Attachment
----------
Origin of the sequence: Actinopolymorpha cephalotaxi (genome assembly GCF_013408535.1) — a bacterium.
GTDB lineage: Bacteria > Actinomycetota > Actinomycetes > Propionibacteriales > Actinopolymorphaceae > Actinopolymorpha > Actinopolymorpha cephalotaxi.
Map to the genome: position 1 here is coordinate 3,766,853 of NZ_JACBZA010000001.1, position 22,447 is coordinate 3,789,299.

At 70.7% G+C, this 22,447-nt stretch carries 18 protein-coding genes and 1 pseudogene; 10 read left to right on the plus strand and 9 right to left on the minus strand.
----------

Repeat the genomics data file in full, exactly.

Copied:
Origin of the sequence: Actinopolymorpha cephalotaxi (genome assembly GCF_013408535.1) — a bacterium.
GTDB lineage: Bacteria > Actinomycetota > Actinomycetes > Propionibacteriales > Actinopolymorphaceae > Actinopolymorpha > Actinopolymorpha cephalotaxi.
Map to the genome: position 1 here is coordinate 3,766,853 of NZ_JACBZA010000001.1, position 22,447 is coordinate 3,789,299.

At 70.7% G+C, this 22,447-nt stretch carries 18 protein-coding genes and 1 pseudogene; 10 read left to right on the plus strand and 9 right to left on the minus strand.